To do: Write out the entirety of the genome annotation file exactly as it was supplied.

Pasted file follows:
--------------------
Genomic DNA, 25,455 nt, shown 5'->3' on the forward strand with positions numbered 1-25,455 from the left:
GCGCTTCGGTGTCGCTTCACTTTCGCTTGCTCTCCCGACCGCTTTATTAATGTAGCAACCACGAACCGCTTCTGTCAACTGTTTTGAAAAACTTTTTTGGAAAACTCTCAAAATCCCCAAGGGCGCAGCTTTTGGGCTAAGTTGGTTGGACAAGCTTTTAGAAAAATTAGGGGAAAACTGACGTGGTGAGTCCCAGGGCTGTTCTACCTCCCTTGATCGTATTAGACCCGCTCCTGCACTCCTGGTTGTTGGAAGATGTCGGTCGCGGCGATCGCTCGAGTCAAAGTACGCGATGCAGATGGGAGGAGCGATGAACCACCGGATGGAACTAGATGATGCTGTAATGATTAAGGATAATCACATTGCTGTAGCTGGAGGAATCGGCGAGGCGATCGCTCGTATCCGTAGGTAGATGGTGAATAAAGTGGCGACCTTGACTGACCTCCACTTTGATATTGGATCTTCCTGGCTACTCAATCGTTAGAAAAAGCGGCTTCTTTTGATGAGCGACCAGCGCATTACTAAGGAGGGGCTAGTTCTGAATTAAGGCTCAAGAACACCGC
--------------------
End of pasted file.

Genomic DNA, 25,455 nt, shown 5'->3' on the forward strand with positions numbered 1-25,455 from the left:
GCGCTTCGGTGTCGCTTCACTTTCGCTTGCTCTCCCGACCGCTTTATTAATGTAGCAACCACGAACCGCTTCTGTCAACTGTTTTGAAAAACTTTTTTGGAAAACTCTCAAAATCCCCAAGGGCGCAGCTTTTGGGCTAAGTTGGTTGGACAAGCTTTTAGAAAAATTAGGGGAAAACTGACGTGGTGAGTCCCAGGGCTGTTCTACCTCCCTTGATCGTATTAGACCCGCTCCTGCACTCCTGGTTGTTGGAAGATGTCGGTCGCGGCGATCGCTCGAGTCAAAGTACGCGATGCAGATGGGAGGAGCGATGAACCACCGGATGGAACTAGATGATGCTGTAATGATTAAGGATAATCACATTGCTGTAGCTGGAGGAATCGGCGAGGCGATCGCTCGTATCCGTAGGTAGATGGTGAATAAAGTGGCGACCTTGACTGACCTCCACTTTGATATTGGATCTTCCTGGCTACTCAATCGTTAGAAAAAGCGGCTTCTTTTGATGAGCGACCAGCGCATTACTAAGGAGGGGCTAGTTCTGAATTAAGGCTCAAGAACACCGC